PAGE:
- Religion, folklore and culture. By what myths does any given society operate? How and when did those particular myths take hold? What other myths preceded (and lost out to) them? Why? How do currently operative myths shape society’s interaction with its biophysical environment? Previously operative myths? What have been some effects of the shift, and what does that tell us about ourselves?
- Society and history with a particular emphasis on war, conflict and colonialism. What priorities do various societies pursue? How has that changed over time? Why? What triggers conflicts between adjacent or competing societies? Within societies? What happens when societies encounter local resource constraints? Capacity constraints? What does modern society’s manifest willingness to engage in colonialism (military, political, cultural and economic) and all the evil it entails tell us about ourselves?
- Geography, regional studies, ethnic studies and the humanities. What specific constraints affect people, both individually and collectively, in differing locations and situations? To what extent are local customs, expectations and thought/language patterns rooted in local experiences and conditions? For example, is American optimism rooted in a (long-lived, but still temporary) cultural experience of abundant land and other natural resources? If not, in what?
- Biology, biochemistry and nutrition. What are the relationships between organisms and their surrounding ecosystems? How do those express themselves over centuries and eons? How do they express themselves in the short term? Individual organisms/entities are systems with constraints. Ecosystems have constraints. How do the two sets of constraints interact? How much of a driver is that on an individual or a systemic level?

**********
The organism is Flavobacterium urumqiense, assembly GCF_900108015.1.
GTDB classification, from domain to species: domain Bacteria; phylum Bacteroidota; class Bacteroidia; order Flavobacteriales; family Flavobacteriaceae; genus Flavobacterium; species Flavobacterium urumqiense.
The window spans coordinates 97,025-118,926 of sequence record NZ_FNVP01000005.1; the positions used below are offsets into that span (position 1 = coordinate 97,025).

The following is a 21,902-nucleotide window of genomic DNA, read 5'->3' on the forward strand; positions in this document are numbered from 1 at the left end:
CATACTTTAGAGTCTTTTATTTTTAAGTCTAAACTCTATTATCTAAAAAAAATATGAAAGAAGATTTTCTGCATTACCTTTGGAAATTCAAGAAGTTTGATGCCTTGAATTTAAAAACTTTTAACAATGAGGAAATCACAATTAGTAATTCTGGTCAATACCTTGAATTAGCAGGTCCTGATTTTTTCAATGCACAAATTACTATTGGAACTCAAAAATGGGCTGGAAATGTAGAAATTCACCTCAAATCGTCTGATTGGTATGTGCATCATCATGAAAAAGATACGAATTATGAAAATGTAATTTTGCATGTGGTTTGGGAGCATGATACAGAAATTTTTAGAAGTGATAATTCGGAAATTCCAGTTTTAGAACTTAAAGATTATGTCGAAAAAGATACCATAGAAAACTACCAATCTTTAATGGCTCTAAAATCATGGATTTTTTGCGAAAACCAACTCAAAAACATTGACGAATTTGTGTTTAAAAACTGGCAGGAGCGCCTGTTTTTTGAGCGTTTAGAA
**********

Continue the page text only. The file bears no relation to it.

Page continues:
- Political science, sociology and political economy (the discipline that dare not speak its name on many campuses). What do we want our social organs to accomplish for us? Are they structured to be able to do that? Are they operating based on a set of assumptions which facilitates or debilitates their doing that? How do they change over time, and how is the rate/direction of change determined? Are they responsive to biophysical reality? To the aspirations of society as a whole (however that might be determined)? To the wants of a social subset or elite? What reward systems does society create for itself, and to what end? To what extent are reward systems embedded in, and thus disguised by, social mechanics? How did those mechanics come to be, and are they still functioning as intended? As currently desired? By whom?
It’s a radical agenda, I know. Honestly, if it were complete it would probably appear even more radical than it currently does. But the reason it’s radical is simple – our society, and the education system which constantly replicates it (while keeping us all employed) operates on the tacit assumption that ecological conditions like the availability of clean water, fertile soil, healthy fish, abundant crops, breathable air, amicable climate, controllable pathogens, etc., etc. can safely be assumed as continuing indefinitely unless and until some immediate crisis tells us otherwise. We, as a society, are killing ourselves by our own arrogance. We need to teach ourselves to walk humbly on the only planet we’ll ever have.